Analysis finds Profile too short on details
Published 12:00 am Tuesday, November 14, 2000
The Associated Press
Tuesday, November 14, 2000
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ST. PAUL (AP) – An analysis of Minnesota’s Profile of Learning concludes that the graduation standards are too short on detail and need firmer control by central government.
Consultants hired by the state give good marks to the Profile’s ideals of teaching problem-solving and research skills, but say the Profile sacrifices the teaching of important facts in history, literature and other key subjects because it emphasizes how students learn, not what they learn.
The yearlong analysis mirrors other criticisms of the Profile and reflects a basic tension over the standards: The state has shied away from saying precisely what students need to learn in the Profile to avoid being seen as dictating a statewide curriculum.
The Legislature last spring gave even more flexibility to districts to decide how to implement the Profile.
Overall, the report by Achieve Inc. and the Council of Basic Education may do little to sway Profile critics or buoy supporters. Detractors may agree the Profile lacks detail, but they won’t like Achieve’s remedy to tighten department of education authority over the standards.
Supporters will enjoy the praise the report heaps on the Profile’s attempt to measure what students learn through performances or projects, rather than just sit-down exams. But they may not like Achieve’s conclusion that a student could reach the ninth grade without studying the American Revolution, American Indians in Minnesota or other basic history.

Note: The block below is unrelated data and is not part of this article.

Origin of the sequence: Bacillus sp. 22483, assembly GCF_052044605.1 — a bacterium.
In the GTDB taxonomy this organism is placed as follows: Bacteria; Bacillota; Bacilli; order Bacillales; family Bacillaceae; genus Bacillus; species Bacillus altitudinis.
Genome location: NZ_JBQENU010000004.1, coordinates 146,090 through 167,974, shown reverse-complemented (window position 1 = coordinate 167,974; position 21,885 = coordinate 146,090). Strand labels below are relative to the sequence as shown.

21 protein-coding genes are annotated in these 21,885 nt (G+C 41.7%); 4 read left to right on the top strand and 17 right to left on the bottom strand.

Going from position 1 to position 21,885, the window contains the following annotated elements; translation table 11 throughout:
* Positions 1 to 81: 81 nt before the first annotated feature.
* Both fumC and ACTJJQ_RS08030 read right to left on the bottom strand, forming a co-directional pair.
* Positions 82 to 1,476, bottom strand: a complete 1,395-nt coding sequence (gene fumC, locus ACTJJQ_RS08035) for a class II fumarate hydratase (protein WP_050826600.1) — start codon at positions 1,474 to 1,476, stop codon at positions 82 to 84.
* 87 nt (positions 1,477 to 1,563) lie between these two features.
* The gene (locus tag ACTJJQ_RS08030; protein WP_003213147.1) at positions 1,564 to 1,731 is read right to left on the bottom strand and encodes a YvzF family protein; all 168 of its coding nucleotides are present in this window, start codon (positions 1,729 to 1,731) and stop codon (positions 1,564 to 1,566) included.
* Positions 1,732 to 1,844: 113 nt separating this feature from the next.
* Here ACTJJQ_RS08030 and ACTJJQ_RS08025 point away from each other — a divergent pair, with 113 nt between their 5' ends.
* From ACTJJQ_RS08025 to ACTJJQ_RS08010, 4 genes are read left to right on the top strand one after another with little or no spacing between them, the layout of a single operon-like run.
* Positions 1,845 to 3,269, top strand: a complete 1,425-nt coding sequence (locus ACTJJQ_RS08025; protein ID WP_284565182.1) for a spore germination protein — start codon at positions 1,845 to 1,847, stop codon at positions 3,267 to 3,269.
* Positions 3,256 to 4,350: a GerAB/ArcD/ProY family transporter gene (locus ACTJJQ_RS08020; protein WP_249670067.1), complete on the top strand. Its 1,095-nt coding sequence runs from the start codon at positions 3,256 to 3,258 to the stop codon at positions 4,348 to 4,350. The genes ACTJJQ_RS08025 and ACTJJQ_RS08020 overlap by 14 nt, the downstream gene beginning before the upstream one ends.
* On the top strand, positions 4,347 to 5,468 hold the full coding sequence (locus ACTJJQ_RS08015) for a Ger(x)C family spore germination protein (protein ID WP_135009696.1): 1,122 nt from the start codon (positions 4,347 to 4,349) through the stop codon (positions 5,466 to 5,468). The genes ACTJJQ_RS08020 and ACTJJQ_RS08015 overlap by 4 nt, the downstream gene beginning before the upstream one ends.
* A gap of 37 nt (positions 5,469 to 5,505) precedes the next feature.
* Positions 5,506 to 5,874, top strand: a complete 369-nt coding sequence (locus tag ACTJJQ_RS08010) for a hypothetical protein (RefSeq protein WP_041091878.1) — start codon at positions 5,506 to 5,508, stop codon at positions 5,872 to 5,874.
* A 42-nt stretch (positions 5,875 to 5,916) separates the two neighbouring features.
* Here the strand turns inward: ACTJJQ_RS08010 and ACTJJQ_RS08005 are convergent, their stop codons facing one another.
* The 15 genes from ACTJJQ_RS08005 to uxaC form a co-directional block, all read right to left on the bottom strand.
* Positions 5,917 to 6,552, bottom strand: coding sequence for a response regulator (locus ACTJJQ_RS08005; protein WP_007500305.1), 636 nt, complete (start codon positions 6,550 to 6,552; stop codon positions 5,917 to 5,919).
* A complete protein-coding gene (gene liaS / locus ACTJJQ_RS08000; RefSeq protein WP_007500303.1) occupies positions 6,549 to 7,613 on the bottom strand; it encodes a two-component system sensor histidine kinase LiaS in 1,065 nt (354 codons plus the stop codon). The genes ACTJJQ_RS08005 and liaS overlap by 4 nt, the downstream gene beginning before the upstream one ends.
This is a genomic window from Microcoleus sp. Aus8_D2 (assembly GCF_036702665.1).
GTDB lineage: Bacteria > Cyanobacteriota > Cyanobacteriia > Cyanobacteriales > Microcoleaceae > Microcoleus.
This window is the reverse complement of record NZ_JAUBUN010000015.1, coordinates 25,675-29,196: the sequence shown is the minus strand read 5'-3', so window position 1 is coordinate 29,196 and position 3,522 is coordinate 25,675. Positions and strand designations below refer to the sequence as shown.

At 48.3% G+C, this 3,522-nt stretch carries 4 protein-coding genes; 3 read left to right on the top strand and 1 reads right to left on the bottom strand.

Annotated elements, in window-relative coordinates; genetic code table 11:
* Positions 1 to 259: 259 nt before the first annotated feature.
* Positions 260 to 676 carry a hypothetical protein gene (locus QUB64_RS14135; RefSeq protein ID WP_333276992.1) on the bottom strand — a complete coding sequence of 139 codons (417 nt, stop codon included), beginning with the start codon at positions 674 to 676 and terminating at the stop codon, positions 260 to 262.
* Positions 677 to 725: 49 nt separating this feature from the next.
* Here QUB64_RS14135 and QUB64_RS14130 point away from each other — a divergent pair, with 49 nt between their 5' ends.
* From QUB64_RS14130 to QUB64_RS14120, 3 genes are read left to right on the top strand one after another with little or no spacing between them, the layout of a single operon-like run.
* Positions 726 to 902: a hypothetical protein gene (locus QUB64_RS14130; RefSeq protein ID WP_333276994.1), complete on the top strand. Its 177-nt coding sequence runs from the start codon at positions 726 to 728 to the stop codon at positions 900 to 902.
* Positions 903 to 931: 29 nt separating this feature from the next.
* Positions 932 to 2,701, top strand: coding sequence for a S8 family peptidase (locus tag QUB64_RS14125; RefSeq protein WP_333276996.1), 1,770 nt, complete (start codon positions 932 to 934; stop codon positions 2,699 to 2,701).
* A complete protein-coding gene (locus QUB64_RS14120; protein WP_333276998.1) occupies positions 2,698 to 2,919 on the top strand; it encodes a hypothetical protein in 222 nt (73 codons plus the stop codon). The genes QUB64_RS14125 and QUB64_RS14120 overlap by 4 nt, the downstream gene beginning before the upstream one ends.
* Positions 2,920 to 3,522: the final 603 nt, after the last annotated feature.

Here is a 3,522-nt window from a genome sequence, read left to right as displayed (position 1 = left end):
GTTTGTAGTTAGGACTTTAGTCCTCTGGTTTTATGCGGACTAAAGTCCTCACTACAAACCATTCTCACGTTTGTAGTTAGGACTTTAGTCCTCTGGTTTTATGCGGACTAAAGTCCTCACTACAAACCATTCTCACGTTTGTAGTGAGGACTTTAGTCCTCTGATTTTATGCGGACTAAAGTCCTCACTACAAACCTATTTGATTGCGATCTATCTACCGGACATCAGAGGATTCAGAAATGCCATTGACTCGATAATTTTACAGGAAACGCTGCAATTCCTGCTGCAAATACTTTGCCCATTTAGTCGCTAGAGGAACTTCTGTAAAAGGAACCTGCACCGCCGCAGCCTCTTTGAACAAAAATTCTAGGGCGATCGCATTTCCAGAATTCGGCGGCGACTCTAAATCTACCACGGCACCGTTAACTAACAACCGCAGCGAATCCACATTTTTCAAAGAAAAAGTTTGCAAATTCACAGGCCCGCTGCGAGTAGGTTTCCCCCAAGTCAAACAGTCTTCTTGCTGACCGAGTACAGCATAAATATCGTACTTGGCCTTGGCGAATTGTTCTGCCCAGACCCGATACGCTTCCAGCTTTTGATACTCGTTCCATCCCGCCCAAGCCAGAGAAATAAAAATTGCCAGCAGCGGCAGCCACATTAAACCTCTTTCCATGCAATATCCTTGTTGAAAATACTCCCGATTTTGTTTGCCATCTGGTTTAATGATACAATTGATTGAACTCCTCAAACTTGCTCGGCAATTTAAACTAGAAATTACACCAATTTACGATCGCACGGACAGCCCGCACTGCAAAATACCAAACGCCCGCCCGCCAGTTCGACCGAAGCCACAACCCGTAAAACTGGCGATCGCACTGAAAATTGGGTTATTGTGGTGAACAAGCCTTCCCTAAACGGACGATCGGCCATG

"The glass is half-full or half-empty depending on how you look at it," said House Education Finance Committee Chairwoman Alice Seagren, R-Bloomington. "Some people will look at it as validating the Profile, and others will look at it and say it shows that (the Profile) emphasizes process over content."
With the next legislative session two months away, Seagren said it was too early to say how lawmakers will react to the report. But House members will likely conduct a hearing on the issue, she said.
Launched in 1998, the Profile calls on students to prove through projects or performances that they understand what they are taught. Instead of requiring course credits, Minnesota would require kids to show what they had learned by meeting standards that ranged from interpreting literature and analyzing algebraic patterns to "community interaction" and "interpersonal communication."
Lawmakers this year agreed to let districts set the number of Profile of Learning standards required to graduate, although schools must still offer opportunities to meet all the standards whether or not they are required.